Headaches are extremely common – most people have a headache at some time in their life. Most headaches disappear on their own (with a little time) or with the help of mild pain relievers. Although most headaches are mild and temporary annoyances, some people have headaches that are so severe they need to consult a doctor for pain relief.
Children can also have headaches, some well before they reach the age of 10. Research shows that before puberty, headaches are more common in boys, but that trend is reversed after puberty. Adult women experience more headaches than adult men, and they’re often linked to a woman’s menstrual cycle. With advancing age, both women and men tend to have fewer, less severe headaches.
Headaches come in various forms: tension, migraine, sinus, and cluster headaches. In a small number of cases, it may signal a more serious condition that requires immediate medical attention. It is important to know the cause and then the right remedy for headache. In this article we share useful information about both the causes and remedies for headaches so you can minimise risk of headaches and treat them better!
Headaches can be triggered by a variety of factors. The most common cause of headaches is prolonged tension or stress. These are called tension headaches or muscle-contraction headaches. Virtually everyone suffers from this at some time. Muscles in your scalp, neck, and face tighten and contract, causing spasms and pain. Psychological factors such as anxiety, fatigue (e.g., eyestrain), and stress (e.g., long periods of concentration) as well as mechanical factors such as neck strain (e.g., working on a computer for prolonged periods) are often the culprits behind a typical tension headache.
Migraines are generally more severe and can be debilitating. The cause of migraine is not known but many trigger factors are recognized. These include hormonal changes (during a woman’s menstrual cycle), certain foods (e.g., chocolate, aged cheeses), beverages (e.g., red wine), strong odours, lack of sleep, and even stress. It is not uncommon to experience mixed tension-migraine headaches.
Sinus headaches are less common than people think. They can occur after a bout of upper respiratory infection, such as a cold. Along with the headache, people often have a runny or stuffy nose. Sinus headaches are caused when bacteria invade and infect the nasal sinuses.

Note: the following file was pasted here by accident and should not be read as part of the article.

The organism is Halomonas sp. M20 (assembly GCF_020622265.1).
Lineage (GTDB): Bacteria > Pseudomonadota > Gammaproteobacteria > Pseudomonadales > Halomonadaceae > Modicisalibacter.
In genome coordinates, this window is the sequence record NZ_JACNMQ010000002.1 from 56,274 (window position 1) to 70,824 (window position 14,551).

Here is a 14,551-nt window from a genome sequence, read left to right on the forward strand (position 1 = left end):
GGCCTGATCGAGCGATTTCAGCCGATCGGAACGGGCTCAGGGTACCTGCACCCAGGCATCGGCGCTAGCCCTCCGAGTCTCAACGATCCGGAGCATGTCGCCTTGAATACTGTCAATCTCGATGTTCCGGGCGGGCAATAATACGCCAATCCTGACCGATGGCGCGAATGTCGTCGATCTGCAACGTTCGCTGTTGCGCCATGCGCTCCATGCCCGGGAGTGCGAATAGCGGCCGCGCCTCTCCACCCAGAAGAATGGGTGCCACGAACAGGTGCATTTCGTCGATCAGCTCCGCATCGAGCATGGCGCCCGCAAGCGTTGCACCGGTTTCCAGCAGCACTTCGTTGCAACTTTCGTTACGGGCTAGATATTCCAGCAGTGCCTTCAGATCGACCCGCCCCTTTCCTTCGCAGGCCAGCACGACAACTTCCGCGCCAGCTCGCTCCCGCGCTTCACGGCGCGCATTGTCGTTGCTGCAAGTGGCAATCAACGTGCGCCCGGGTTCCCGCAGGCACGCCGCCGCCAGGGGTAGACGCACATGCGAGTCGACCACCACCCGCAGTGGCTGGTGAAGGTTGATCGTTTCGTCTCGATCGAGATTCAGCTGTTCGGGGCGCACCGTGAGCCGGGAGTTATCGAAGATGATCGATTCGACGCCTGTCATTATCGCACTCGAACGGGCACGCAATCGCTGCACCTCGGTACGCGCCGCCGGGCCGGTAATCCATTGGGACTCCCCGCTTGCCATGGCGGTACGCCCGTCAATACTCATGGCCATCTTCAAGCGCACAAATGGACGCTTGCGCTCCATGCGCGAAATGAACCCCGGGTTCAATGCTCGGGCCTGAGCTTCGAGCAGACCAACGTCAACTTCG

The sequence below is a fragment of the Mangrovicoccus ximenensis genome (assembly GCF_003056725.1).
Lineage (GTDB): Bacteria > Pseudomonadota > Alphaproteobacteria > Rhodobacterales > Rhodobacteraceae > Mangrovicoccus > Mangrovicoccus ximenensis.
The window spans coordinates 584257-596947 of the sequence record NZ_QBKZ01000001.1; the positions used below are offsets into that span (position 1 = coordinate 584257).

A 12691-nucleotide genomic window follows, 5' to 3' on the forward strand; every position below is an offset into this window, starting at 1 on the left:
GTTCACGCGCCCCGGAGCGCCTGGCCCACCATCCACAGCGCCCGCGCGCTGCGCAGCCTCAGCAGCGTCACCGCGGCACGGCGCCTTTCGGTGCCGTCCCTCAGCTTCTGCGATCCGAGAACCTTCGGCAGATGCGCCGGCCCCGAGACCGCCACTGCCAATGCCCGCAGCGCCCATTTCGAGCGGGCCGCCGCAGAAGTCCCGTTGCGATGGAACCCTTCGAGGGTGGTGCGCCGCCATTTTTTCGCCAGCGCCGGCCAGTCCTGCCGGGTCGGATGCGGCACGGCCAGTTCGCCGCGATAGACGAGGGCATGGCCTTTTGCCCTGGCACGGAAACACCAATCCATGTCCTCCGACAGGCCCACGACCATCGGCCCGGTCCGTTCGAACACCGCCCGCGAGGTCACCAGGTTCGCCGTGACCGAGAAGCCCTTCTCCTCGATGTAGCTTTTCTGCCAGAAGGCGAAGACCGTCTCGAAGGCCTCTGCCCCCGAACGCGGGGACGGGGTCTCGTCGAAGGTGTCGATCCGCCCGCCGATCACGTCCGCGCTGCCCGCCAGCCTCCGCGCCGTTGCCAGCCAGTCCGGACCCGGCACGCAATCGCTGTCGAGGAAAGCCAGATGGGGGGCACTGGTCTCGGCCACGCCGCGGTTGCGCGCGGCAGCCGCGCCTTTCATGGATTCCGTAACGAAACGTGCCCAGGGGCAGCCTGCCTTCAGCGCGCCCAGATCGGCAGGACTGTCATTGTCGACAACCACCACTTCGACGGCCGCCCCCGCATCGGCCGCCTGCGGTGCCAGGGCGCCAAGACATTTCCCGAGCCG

Cluster headaches are a relatively uncommon type of headache. They tend to occur in clusters over a few days, weeks, or months with long headache-free periods lasting from months to years. In some cases, they are triggered by alcohol. The cause is not known.
So-called “ice pick” headaches are severe headaches that occur suddenly, causing a few seconds of intense pain at a small, localized spot. The exact cause of these headaches is unknown, but they are usually not due to a serious problem.
Treating and Preventing
Since tension headaches are caused by factors such as neck strain, stress, and anxiety, treatment involves eliminating the stressful situation, if possible. Taking an over-the-counter pain reliever such as acetaminophen* or ibuprofen, and finding ways to relax, rest, correct poor posture, and exercise can all help to relieve and prevent headache pain.
Cluster headaches respond poorly to over-the-counter medications. Oxygen therapy and prescription medications such as lithium, calcium channel blockers (used also to treat high blood pressure), steroids, nonsteroidal anti-inflammatory drugs (NSAIDs), and some antimigraine medications, among others, can help in many cases. If you suspect that you have cluster headaches, you should check with your doctor.
Sinus headaches usually require antibiotics or other treatments to clear up the infection. Once the infection is gone, the headache will go away, too. Until the infection gets better, taking an over-the-counter pain reliever can help ease the pain.
Migraines can be treated with over-the-counter pain relievers, such as acetylsalicylic acid (ASA), acetaminophen, or ibuprofen, if the headaches are mild.
Stronger medications may need to be prescribed if the headaches are more severe. These can be divided into two groups:
pain relievers containing codeine or meperidine
ergot derivatives (e.g., ergotamine)
serotonin agonists called “triptans” (e.g., sumatriptan, zolmitriptan)
dopamine antagonists (e.g., metoclopramide, prochlorperazine)
beta-blockers (e.g., propranolol)
low-dose antidepressants such as amitriptyline
antiseizure medications (e.g., valproate, gabapentin, topiramate)
methylsergide (no longer available in Canada)
avoiding headache triggers
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